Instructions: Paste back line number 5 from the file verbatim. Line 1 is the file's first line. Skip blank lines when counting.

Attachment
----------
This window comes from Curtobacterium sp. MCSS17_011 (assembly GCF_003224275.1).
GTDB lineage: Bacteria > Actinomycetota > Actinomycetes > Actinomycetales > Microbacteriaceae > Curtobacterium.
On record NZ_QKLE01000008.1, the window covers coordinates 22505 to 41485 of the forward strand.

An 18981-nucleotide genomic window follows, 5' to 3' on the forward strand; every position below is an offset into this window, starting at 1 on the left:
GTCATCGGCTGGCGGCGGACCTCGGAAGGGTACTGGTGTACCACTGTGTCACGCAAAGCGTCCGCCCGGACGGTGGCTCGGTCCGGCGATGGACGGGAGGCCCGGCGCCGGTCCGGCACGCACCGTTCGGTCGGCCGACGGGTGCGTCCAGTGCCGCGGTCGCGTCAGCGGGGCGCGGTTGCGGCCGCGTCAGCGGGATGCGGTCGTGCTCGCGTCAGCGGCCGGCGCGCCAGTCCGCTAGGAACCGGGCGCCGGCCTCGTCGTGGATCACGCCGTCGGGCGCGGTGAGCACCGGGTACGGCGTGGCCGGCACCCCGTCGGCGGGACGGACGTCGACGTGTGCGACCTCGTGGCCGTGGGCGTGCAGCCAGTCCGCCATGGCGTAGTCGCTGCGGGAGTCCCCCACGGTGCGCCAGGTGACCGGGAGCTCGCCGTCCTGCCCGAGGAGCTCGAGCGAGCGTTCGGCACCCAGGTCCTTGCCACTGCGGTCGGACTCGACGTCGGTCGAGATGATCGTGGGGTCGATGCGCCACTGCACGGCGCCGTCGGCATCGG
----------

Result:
GTCATCGGCTGGCGGCGGACCTCGGAAGGGTACTGGTGTACCACTGTGTCACGCAAAGCGTCCGCCCGGACGGTGGCTCGGTCCGGCGATGGACGGGAGGCCCGGCGCCGGTCCGGCACGCACCGTTCGGTCGGCCGACGGGTGCGTCCAGTGCCGCGGTCGCGTCAGCGGGGCGCGGTTGCGGCCGCGTCAGCGGGATGCGGTCGTGCTCGCGTCAGCGGCCGGCGCGCCAGTCCGCTAGGAACCGGGCGCCGGCCTCGTCGTGGATCACGCCGTCGGGCGCGGTGAGCACCGGGTACGGCGTGGCCGGCACCCCGTCGGCGGGACGGACGTCGACGTGTGCGACCTCGTGGCCGTGGGCGTGCAGCCAGTCCGCCATGGCGTAGTCGCTGCGGGAGTCCCCCACGGTGCGCCAGGTGACCGGGAGCTCGCCGTCCTGCCCGAGGAGCTCGAGCGAGCGTTCGGCACCCAGGTCCTTGCCACTGCGGTCGGACTCGACGTCGGTCGAGATGATCGTGGGGTCGATGCGCCACTGCACGGCGCCGTCGGCATCGG